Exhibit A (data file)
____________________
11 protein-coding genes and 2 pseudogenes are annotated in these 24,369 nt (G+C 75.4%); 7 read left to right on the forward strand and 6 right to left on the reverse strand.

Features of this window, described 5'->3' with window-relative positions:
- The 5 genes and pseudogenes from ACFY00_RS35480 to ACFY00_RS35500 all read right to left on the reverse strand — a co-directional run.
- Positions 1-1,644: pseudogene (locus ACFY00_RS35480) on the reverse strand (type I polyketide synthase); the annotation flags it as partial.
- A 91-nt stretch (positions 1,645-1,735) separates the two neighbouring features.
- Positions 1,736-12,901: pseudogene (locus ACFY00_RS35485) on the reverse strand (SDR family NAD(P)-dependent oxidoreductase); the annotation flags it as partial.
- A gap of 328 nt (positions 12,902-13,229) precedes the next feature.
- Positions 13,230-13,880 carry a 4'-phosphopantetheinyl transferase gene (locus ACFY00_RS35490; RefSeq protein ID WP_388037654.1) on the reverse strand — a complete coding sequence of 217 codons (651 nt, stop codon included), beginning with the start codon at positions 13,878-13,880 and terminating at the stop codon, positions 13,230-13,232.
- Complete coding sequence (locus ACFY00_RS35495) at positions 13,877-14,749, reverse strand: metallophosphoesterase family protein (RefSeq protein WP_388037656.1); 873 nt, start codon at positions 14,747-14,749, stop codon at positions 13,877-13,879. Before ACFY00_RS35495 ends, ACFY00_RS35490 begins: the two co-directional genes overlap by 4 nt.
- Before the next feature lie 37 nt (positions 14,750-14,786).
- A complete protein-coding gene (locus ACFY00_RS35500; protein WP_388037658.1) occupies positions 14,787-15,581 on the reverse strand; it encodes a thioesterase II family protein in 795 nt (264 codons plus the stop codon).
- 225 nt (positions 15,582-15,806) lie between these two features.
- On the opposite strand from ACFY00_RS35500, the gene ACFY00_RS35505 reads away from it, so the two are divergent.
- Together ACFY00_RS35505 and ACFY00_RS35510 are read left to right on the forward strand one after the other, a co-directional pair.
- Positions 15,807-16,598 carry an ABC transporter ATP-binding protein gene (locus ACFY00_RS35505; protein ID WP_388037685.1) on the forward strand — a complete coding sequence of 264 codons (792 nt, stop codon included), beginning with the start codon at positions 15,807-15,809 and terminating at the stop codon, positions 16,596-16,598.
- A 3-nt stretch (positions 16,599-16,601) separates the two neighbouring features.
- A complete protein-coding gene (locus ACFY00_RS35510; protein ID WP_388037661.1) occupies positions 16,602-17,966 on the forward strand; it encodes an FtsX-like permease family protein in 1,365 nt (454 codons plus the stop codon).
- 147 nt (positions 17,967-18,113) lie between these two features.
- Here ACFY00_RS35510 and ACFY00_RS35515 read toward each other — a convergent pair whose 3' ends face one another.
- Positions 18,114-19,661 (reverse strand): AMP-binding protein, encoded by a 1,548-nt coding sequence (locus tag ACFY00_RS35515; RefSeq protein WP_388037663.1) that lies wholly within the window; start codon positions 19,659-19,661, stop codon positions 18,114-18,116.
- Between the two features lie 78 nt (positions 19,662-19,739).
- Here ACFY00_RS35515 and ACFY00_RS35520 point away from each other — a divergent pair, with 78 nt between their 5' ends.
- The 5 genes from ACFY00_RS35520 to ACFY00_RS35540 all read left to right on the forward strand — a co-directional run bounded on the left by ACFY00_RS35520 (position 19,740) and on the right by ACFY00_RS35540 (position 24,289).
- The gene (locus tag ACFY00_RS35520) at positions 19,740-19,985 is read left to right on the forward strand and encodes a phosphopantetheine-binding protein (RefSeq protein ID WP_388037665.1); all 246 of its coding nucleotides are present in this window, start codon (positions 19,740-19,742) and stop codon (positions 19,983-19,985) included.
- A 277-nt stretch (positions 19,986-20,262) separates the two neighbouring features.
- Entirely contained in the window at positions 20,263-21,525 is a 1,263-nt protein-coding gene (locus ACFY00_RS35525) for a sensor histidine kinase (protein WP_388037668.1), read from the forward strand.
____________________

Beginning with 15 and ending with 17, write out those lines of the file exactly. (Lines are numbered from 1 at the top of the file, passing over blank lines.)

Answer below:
- Positions 15,807-16,598 carry an ABC transporter ATP-binding protein gene (locus ACFY00_RS35505; protein ID WP_388037685.1) on the forward strand — a complete coding sequence of 264 codons (792 nt, stop codon included), beginning with the start codon at positions 15,807-15,809 and terminating at the stop codon, positions 16,596-16,598.
- A 3-nt stretch (positions 16,599-16,601) separates the two neighbouring features.
- A complete protein-coding gene (locus ACFY00_RS35510; protein ID WP_388037661.1) occupies positions 16,602-17,966 on the forward strand; it encodes an FtsX-like permease family protein in 1,365 nt (454 codons plus the stop codon).